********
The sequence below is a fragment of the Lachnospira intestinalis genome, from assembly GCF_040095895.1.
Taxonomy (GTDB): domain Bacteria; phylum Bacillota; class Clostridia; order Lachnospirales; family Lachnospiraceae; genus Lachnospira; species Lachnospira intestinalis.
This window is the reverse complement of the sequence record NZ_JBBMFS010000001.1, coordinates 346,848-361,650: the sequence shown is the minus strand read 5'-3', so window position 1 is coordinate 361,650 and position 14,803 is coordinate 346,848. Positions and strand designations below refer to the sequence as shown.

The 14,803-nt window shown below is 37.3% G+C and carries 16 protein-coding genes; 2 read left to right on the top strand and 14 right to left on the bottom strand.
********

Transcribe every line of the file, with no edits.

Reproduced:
The sequence below is a fragment of the Lachnospira intestinalis genome, from assembly GCF_040095895.1.
Taxonomy (GTDB): domain Bacteria; phylum Bacillota; class Clostridia; order Lachnospirales; family Lachnospiraceae; genus Lachnospira; species Lachnospira intestinalis.
This window is the reverse complement of the sequence record NZ_JBBMFS010000001.1, coordinates 346,848-361,650: the sequence shown is the minus strand read 5'-3', so window position 1 is coordinate 361,650 and position 14,803 is coordinate 346,848. Positions and strand designations below refer to the sequence as shown.

The 14,803-nt window shown below is 37.3% G+C and carries 16 protein-coding genes; 2 read left to right on the top strand and 14 right to left on the bottom strand.